Information Dept Says News That "Instils Hatred Towards The Ruling Govt" Is Fake News
A public service announcement posted on the Information Department's official Twitter account has defined news that is critical and "instils hatred towards the ruling government" as fake news
The announcement/advisory, titled "The Impact Of Spreading Fake News", cautioned that such reporting could cause "distrust in the ruling government and its leaders" given the current COVID-19 pandemic.
While citing CyberSecurity Malaysia as its source, JPM also defined "defaming the reputation of an individual, an organisation, and a nation" as fake news saying that it "sparks confusion and worry within the community as well as affects the sensitivity of the said individual, organisation, and country".
In other definitions that can be considered as possible fake news, the department said these are reports about country's "infrastructure and critical information", news on "extremist beliefs", report that "touches racial and religious sensitivities", and news that "contains elements of pornography, gambling, and fraud".
The advisory comes amidst a Twitter spat between Defence Minister Ismail Sabri Yaakob and CNA's Malaysia Bureau Chief, Melissa Goh
Ismail Sabri, who is also one of the four Senior Ministers in Prime Minister Muhyiddin Yassin's Cabinet, has accused Melissa of having "bad intentions" for her tweet about one of his statements.
In her tweet on 8 April, Melissa wrote, "No food for migrant workers in buildings under lockdown due to COVID-19. Malaysia minister says it's not the government's responsibility."
Her report was based on the Defence Minister's press brief on Wednesday, in which he said that "migrants in our country are the responsibility of their respective embassies."
According to Ismail, migrants can purchase essentials by placing orders at the operations centre.
However, he later tweeted to deny that he ever said "no food for migrant workers under lockdown".
The Defence Minister has since doubled-down
In his press briefing on Saturday, 11 April, Ismail said that stern action will be taken against online media portals that publish "confusing and inaccurate" articles regarding government statements.
While not taking any names during his press briefing, he said recently there have been many news reports involving official statements from the government which were inaccurate and unverified.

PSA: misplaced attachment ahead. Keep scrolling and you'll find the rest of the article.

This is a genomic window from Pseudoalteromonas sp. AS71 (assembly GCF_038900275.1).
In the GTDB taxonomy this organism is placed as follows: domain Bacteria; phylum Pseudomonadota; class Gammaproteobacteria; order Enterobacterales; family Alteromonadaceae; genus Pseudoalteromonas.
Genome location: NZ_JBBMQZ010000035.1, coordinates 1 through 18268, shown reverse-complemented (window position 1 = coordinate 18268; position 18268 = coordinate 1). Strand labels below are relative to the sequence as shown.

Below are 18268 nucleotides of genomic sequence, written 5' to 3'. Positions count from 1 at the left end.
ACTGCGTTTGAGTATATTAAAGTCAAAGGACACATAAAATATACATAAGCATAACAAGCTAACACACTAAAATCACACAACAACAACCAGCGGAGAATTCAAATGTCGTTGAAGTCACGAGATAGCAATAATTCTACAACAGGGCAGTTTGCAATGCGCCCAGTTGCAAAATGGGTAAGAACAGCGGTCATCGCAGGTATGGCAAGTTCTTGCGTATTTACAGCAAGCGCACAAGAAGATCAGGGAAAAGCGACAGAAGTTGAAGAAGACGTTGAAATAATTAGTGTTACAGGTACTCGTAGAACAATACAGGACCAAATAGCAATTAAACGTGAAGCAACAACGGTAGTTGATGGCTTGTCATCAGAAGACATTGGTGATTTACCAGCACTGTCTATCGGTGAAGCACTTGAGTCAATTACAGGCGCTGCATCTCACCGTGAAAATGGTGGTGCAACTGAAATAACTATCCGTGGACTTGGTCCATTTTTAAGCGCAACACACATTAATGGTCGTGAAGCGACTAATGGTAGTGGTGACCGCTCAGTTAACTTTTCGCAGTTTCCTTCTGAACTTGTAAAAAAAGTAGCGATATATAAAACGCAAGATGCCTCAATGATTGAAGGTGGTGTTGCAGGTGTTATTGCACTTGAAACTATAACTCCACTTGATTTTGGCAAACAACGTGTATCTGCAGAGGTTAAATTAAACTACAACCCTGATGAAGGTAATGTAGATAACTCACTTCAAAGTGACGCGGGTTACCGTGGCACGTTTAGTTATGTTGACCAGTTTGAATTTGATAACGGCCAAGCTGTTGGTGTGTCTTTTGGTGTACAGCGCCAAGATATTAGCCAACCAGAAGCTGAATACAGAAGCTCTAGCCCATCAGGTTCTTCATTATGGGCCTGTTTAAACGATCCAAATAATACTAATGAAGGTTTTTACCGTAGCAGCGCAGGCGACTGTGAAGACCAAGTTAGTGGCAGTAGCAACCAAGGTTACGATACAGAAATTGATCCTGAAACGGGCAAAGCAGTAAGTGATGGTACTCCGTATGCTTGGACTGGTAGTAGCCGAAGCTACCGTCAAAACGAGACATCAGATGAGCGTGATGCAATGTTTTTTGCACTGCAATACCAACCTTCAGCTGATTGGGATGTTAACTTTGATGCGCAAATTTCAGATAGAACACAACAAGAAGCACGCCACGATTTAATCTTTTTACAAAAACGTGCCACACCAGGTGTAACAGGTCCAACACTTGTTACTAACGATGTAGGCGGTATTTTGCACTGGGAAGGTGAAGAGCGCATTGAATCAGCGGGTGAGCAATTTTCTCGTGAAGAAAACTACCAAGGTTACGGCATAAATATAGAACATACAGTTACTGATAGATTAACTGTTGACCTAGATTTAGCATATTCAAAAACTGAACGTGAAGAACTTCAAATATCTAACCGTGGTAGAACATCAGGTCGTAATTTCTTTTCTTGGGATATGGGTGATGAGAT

"We have been reading a lot of news coming from online media portals that publish incorrect and untrue news. Especially when it comes to official statements from the government," he said.
"We take serious note of these actions because untrue, inaccurate, and misleading news can confuse the public, and cause the rakyat to worry. We decided in our meeting this morning that MCMC and also the police will take stern action on news portals that broadcast and publish confusing (and) inaccurate news."
Meanwhile, the JPM advisory on fake news has come under scrutiny from PKR's Lembah Pantai Member of Parliament (MP), Fahmi Fadzil
Fahmi took to his official Facebook page to question the basis under which the department has defined news that is critical of the ruling government and its leaders as possible fake news.
He also asked, "which Act is the reference for determining what is "fake news" here?"
"Is the government saying we can no longer comment or be enraged when a minister says 'air suam' can help kill the COVID-19 virus?," he asked while referring to Health Minister Dr Adham Baba's misleading claim that drinking warm water can kill the coronavirus because it "doesn't like heat".
Dr Adham's claim, which he made during an interview on RTM, received widespread ridicule.
He highlighted recent decisions from the government that came under fire, asking if people's criticism them can be considered fake news
First, it was the Housing and Local Government Minister Zuraida Kamaruddin, who received criticism from several health experts over a publicity stunt she pulled by wasting personal protective equipment (PPEs).
Then came the Higher Education Minister Dr Noraini Ahmad, who launched a TikTok competition to encourage people to stay home during the Movement Control Order (MCO).
"Or if when there are graphics released by the government that invites wives to address their husbands while mimicking the voice of Doraemon?" the opposition politician said in reference to the Ministry of Women, Family, and Community Development's sexist and misogynistic tips for women.
According to Fahmi, while the people are with the government in this fight against the COVID-19 pandemic, "we all also want to speak up when there is a need to speak. Doing so is not fake news."
Back in March, Siti Zailah Mohd Yusoff received flak for saying that female flight attendants should wear shariah-compliant attire: